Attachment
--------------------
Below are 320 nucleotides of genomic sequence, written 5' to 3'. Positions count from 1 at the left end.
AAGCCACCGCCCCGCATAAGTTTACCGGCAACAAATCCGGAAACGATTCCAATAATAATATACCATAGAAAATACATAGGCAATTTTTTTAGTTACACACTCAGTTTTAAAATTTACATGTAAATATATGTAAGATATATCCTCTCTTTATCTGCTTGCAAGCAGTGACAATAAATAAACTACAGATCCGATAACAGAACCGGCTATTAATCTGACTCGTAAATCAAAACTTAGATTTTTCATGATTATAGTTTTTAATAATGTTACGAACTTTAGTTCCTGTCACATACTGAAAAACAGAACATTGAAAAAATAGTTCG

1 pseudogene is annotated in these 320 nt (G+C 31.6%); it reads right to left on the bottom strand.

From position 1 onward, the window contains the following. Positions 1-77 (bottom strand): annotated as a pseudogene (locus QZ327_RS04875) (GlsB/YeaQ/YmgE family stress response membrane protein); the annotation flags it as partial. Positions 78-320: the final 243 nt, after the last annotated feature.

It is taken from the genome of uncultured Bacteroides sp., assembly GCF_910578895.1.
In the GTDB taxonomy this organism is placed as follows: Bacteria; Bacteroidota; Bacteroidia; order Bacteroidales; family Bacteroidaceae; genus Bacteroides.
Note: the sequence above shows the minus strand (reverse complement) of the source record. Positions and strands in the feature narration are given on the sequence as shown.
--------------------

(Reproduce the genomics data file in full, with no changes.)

Below are 320 nucleotides of genomic sequence, written 5' to 3'. Positions count from 1 at the left end.
AAGCCACCGCCCCGCATAAGTTTACCGGCAACAAATCCGGAAACGATTCCAATAATAATATACCATAGAAAATACATAGGCAATTTTTTTAGTTACACACTCAGTTTTAAAATTTACATGTAAATATATGTAAGATATATCCTCTCTTTATCTGCTTGCAAGCAGTGACAATAAATAAACTACAGATCCGATAACAGAACCGGCTATTAATCTGACTCGTAAATCAAAACTTAGATTTTTCATGATTATAGTTTTTAATAATGTTACGAACTTTAGTTCCTGTCACATACTGAAAAACAGAACATTGAAAAAATAGTTCG

1 pseudogene is annotated in these 320 nt (G+C 31.6%); it reads right to left on the bottom strand.

From position 1 onward, the window contains the following. Positions 1-77 (bottom strand): annotated as a pseudogene (locus QZ327_RS04875) (GlsB/YeaQ/YmgE family stress response membrane protein); the annotation flags it as partial. Positions 78-320: the final 243 nt, after the last annotated feature.

It is taken from the genome of uncultured Bacteroides sp., assembly GCF_910578895.1.
In the GTDB taxonomy this organism is placed as follows: Bacteria; Bacteroidota; Bacteroidia; order Bacteroidales; family Bacteroidaceae; genus Bacteroides.
Note: the sequence above shows the minus strand (reverse complement) of the source record. Positions and strands in the feature narration are given on the sequence as shown.